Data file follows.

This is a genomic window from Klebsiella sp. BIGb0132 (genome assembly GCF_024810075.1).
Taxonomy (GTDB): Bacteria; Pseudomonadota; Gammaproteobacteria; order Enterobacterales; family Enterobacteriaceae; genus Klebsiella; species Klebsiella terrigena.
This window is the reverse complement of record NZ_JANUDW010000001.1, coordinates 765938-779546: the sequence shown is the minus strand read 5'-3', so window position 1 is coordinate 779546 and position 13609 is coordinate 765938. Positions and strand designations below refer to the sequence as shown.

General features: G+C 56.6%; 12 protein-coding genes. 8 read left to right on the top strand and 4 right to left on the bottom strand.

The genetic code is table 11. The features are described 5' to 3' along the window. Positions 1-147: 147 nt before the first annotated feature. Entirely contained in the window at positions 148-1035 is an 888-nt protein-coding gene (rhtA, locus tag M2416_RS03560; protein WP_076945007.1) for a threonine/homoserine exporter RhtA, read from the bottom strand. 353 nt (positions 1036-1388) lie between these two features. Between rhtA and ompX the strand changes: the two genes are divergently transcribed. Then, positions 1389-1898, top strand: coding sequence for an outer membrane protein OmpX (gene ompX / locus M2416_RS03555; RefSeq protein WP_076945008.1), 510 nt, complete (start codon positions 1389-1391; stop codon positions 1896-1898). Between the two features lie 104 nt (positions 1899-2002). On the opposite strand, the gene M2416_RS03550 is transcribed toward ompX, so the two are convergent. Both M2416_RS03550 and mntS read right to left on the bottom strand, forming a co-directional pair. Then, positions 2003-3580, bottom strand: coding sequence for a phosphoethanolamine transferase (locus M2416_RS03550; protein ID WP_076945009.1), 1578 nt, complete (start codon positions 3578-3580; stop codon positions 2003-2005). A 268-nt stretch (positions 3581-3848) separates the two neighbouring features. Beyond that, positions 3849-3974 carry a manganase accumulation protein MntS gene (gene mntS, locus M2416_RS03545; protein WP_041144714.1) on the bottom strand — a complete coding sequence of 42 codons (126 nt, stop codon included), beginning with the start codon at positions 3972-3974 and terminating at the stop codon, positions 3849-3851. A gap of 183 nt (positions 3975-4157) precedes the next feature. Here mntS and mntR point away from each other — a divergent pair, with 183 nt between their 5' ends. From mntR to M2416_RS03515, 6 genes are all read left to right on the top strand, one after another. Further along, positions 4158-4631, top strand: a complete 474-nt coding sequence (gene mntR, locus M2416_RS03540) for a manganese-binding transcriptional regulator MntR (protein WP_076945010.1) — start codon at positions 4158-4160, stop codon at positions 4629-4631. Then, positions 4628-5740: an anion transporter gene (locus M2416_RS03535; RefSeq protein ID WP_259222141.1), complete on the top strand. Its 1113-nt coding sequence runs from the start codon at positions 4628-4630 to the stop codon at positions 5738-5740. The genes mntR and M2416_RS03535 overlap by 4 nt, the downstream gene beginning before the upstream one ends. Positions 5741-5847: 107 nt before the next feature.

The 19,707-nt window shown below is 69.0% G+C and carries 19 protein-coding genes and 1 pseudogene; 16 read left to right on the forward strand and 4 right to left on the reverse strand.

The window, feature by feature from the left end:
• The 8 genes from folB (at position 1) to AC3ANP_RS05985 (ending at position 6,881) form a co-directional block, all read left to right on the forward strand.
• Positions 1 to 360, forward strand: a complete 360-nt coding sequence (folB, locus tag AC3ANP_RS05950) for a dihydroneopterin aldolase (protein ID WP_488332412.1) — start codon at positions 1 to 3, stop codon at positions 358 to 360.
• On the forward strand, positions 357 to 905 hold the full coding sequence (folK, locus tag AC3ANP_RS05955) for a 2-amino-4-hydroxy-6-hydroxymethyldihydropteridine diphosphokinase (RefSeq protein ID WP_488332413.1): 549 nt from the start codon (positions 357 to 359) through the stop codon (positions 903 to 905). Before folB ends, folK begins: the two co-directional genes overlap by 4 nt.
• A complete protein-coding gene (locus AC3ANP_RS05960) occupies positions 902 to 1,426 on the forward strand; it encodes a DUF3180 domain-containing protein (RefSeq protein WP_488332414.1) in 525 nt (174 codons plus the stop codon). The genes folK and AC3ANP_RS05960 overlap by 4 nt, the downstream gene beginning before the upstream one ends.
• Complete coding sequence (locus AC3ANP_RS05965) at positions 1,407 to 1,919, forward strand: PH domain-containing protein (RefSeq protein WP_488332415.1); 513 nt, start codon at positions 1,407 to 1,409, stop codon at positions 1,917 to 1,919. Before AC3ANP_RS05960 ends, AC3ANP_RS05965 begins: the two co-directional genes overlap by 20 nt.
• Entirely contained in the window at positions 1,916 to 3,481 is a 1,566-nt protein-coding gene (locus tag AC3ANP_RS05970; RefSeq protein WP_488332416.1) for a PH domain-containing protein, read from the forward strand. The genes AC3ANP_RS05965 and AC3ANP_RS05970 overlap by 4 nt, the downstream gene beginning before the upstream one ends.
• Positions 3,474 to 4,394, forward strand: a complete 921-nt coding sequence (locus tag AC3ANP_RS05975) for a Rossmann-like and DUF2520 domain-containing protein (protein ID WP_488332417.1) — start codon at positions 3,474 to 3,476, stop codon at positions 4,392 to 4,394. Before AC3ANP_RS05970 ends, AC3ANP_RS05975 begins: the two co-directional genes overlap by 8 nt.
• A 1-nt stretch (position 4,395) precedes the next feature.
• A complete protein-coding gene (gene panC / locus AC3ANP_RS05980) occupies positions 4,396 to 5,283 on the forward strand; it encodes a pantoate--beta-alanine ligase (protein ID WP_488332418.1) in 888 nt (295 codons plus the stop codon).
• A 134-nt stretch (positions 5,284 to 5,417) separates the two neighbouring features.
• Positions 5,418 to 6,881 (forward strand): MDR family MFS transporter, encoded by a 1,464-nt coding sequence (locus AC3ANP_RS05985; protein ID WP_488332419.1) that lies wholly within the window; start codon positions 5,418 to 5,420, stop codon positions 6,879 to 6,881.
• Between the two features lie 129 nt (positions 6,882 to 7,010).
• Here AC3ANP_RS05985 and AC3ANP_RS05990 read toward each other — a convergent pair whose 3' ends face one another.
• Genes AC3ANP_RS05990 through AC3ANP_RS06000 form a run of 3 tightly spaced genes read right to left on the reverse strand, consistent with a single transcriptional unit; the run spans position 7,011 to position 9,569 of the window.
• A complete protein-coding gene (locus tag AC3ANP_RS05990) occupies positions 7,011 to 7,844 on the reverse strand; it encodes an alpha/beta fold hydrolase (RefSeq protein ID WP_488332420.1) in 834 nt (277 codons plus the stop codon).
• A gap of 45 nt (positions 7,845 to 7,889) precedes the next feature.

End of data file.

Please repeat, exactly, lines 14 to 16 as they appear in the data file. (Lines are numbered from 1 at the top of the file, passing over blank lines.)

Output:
• Positions 3,474 to 4,394, forward strand: a complete 921-nt coding sequence (locus tag AC3ANP_RS05975) for a Rossmann-like and DUF2520 domain-containing protein (protein ID WP_488332417.1) — start codon at positions 3,474 to 3,476, stop codon at positions 4,392 to 4,394. Before AC3ANP_RS05970 ends, AC3ANP_RS05975 begins: the two co-directional genes overlap by 8 nt.
• A 1-nt stretch (position 4,395) precedes the next feature.
• A complete protein-coding gene (gene panC / locus AC3ANP_RS05980) occupies positions 4,396 to 5,283 on the forward strand; it encodes a pantoate--beta-alanine ligase (protein ID WP_488332418.1) in 888 nt (295 codons plus the stop codon).